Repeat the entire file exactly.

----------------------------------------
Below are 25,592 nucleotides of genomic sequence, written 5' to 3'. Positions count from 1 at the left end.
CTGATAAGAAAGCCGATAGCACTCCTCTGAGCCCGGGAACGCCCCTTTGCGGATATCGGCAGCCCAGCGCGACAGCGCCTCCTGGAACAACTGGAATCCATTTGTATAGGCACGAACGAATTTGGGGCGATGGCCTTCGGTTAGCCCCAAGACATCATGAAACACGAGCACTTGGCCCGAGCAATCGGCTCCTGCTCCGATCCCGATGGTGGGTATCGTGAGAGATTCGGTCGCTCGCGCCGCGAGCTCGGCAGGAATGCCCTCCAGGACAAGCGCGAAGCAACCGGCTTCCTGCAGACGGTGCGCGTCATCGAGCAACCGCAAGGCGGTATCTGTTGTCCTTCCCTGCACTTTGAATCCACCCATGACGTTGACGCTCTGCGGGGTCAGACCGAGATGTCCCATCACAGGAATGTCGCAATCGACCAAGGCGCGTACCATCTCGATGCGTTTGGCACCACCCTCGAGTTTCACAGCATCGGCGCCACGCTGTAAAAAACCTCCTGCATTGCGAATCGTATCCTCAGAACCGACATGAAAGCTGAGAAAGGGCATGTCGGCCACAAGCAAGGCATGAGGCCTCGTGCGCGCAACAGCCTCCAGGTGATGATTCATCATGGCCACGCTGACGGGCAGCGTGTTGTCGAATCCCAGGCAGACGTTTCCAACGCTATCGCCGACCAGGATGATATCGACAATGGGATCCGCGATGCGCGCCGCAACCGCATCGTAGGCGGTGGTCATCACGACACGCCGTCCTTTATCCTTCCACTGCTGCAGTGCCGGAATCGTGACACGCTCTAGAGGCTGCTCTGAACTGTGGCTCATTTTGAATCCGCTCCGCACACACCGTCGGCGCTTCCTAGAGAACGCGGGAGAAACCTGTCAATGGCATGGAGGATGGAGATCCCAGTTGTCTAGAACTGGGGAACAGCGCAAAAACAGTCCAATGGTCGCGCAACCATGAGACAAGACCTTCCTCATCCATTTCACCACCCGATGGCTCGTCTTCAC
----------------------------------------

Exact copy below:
Below are 25,592 nucleotides of genomic sequence, written 5' to 3'. Positions count from 1 at the left end.
CTGATAAGAAAGCCGATAGCACTCCTCTGAGCCCGGGAACGCCCCTTTGCGGATATCGGCAGCCCAGCGCGACAGCGCCTCCTGGAACAACTGGAATCCATTTGTATAGGCACGAACGAATTTGGGGCGATGGCCTTCGGTTAGCCCCAAGACATCATGAAACACGAGCACTTGGCCCGAGCAATCGGCTCCTGCTCCGATCCCGATGGTGGGTATCGTGAGAGATTCGGTCGCTCGCGCCGCGAGCTCGGCAGGAATGCCCTCCAGGACAAGCGCGAAGCAACCGGCTTCCTGCAGACGGTGCGCGTCATCGAGCAACCGCAAGGCGGTATCTGTTGTCCTTCCCTGCACTTTGAATCCACCCATGACGTTGACGCTCTGCGGGGTCAGACCGAGATGTCCCATCACAGGAATGTCGCAATCGACCAAGGCGCGTACCATCTCGATGCGTTTGGCACCACCCTCGAGTTTCACAGCATCGGCGCCACGCTGTAAAAAACCTCCTGCATTGCGAATCGTATCCTCAGAACCGACATGAAAGCTGAGAAAGGGCATGTCGGCCACAAGCAAGGCATGAGGCCTCGTGCGCGCAACAGCCTCCAGGTGATGATTCATCATGGCCACGCTGACGGGCAGCGTGTTGTCGAATCCCAGGCAGACGTTTCCAACGCTATCGCCGACCAGGATGATATCGACAATGGGATCCGCGATGCGCGCCGCAACCGCATCGTAGGCGGTGGTCATCACGACACGCCGTCCTTTATCCTTCCACTGCTGCAGTGCCGGAATCGTGACACGCTCTAGAGGCTGCTCTGAACTGTGGCTCATTTTGAATCCGCTCCGCACACACCGTCGGCGCTTCCTAGAGAACGCGGGAGAAACCTGTCAATGGCATGGAGGATGGAGATCCCAGTTGTCTAGAACTGGGGAACAGCGCAAAAACAGTCCAATGGTCGCGCAACCATGAGACAAGACCTTCCTCATCCATTTCACCACCCGATGGCTCGTCTTCAC